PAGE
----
I read Barefoot over the Serengeti a while back. In it David Read writes about his childhood in africa. He was born in 1922 in Nairobi and spent his early years in Tanzania. He spent most of his time with the Massai. He spoke their language as well as english. He knew not just their customs but about how their society operated. From the inside. Much of the book is spent transmitting that knowledge. A few examples:
- He explains how society is stratified by age groups. Massai boys are placed in a cohort based on age. Those cohorts are around 5 years wide. The age gap between the youngest and oldest members of a cohort mean that often individuals will graduate to the next stage in life at different ages. Some boys may become morans (men, warriors) at 15. Others at 20.
- He explains the significance of circumcision and all the strange steps in the ritual that surrounds it. If a boy flinches during it, he’s disgraced. While the man rests after the circumcision any woman may come and sleep with him as a punishment for past transgressions.
- Most ceremonies or transitions are marked with sacrifices of meat and other valuable foods. These sacrificed foods are then consumed by the elders/men.
- Wife sharing is normal and expected. It is expected that a man should give his wife to a friend of the same age group who visits him as normal form of hospitality.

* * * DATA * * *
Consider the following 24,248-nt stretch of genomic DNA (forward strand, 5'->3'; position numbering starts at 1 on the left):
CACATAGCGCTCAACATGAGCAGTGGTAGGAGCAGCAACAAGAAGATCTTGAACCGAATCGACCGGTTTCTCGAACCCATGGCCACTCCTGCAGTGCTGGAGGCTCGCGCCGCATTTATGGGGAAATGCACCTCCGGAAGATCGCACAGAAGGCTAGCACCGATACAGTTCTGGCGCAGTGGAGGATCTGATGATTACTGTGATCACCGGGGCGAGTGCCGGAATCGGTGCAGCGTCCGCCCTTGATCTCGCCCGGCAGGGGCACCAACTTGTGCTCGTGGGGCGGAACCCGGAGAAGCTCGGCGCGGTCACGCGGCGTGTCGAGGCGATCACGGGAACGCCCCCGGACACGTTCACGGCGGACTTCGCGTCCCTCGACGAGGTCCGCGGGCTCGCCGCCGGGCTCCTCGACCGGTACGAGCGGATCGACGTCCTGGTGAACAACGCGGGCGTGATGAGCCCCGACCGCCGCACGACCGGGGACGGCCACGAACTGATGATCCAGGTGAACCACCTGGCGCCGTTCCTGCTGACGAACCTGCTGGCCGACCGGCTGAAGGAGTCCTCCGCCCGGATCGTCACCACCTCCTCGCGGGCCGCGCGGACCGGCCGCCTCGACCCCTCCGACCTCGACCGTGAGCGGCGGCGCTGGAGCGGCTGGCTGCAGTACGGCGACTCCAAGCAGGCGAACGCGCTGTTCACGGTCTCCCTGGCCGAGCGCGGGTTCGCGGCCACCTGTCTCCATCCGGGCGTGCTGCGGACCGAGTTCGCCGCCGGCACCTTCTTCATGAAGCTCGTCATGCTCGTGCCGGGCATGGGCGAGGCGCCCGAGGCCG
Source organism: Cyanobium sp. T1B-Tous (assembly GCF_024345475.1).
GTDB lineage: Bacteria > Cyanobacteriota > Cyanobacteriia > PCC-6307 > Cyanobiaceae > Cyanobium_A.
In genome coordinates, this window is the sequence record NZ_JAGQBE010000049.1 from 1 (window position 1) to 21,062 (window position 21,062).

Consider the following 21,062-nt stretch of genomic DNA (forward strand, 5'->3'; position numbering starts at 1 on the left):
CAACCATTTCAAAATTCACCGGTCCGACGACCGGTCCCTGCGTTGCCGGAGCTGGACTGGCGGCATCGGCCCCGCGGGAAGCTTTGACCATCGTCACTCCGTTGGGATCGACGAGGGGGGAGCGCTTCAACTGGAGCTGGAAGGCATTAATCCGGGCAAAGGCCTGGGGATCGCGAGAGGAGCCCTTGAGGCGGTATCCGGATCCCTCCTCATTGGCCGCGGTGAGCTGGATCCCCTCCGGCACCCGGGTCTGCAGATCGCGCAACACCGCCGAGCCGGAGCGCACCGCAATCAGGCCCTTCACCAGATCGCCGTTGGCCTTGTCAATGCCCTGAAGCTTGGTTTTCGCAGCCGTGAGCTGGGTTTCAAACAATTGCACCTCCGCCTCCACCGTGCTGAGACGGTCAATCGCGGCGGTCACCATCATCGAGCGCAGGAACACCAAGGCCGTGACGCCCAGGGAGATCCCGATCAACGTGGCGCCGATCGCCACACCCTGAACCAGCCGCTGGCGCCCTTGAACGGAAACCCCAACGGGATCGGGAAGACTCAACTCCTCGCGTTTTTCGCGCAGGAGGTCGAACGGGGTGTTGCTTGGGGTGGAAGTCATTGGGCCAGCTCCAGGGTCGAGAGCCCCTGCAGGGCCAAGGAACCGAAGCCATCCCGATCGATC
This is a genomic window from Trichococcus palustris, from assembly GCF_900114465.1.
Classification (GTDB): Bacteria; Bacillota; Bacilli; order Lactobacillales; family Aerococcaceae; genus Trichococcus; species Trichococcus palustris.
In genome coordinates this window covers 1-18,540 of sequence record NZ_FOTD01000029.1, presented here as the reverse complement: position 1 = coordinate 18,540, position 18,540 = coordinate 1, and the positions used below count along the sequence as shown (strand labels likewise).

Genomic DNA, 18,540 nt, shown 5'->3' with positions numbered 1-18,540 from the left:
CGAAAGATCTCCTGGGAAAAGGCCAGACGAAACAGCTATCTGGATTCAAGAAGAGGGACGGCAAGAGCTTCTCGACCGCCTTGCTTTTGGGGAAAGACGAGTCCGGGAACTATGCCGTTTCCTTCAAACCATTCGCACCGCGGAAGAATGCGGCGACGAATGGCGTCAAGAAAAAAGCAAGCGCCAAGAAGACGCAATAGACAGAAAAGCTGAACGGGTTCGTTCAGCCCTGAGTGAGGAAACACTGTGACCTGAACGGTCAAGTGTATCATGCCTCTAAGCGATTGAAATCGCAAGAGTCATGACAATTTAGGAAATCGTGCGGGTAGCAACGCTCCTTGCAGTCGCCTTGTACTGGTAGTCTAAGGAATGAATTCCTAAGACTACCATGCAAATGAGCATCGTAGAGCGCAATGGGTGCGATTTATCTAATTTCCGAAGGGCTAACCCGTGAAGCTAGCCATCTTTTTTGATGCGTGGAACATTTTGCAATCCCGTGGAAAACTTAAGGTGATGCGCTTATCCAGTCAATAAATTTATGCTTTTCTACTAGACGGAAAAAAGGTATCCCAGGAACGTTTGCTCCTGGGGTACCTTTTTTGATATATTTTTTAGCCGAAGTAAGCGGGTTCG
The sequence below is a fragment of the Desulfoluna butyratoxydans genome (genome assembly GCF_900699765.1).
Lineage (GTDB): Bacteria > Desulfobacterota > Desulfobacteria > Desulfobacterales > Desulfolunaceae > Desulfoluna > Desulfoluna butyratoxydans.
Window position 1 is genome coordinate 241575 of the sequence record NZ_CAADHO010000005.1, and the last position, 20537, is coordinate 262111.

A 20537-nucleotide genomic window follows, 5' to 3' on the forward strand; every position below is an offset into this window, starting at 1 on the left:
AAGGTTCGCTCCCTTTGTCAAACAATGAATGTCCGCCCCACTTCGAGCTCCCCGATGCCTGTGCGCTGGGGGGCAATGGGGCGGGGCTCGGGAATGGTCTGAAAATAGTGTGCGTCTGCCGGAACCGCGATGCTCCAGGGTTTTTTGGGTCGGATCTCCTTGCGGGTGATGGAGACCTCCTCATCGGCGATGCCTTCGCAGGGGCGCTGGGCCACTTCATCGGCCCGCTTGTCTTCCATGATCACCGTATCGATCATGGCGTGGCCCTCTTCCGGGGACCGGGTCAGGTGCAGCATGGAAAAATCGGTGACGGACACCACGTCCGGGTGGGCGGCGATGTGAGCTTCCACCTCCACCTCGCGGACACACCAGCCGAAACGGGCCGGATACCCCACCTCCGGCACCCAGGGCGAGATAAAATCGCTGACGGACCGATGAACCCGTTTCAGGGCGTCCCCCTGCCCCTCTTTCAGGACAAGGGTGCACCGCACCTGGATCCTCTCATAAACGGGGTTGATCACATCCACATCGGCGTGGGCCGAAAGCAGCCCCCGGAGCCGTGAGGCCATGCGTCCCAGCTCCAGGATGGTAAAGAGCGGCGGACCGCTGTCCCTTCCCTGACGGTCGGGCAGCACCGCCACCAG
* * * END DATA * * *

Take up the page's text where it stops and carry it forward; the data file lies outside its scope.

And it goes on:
The last norm is probably the strangest. In most cultures men are fiercely possessive of their women, which makes sense from an evolutionary perspective. Letting someone else sleep with your wife means you risk spending your resources raising someone elses child. Evolution strongly selects against those who let that happen. Why then is it a thing in Massai society? My hypothesis is that it helps solve the most difficult problem any group of humans faces when trying to build functioning social organizations, in-group preference/nepotism. Naturally people form cliques based on familial relation. Brothers support brothers. Cousins support cousins. These kinds of cliques then go on to corrupt any larger organization as they divert resources (physical goods, positions of power, etc…) to their members. The massai use of wife sharing makes the father of any child uncertain, weakening male familial bonds. Their early grouping of men into age group bands which then form the primary form of social life also serve to to some extent replace normal familial bonds, especially when young men become warriors and live together in warrior camps for years.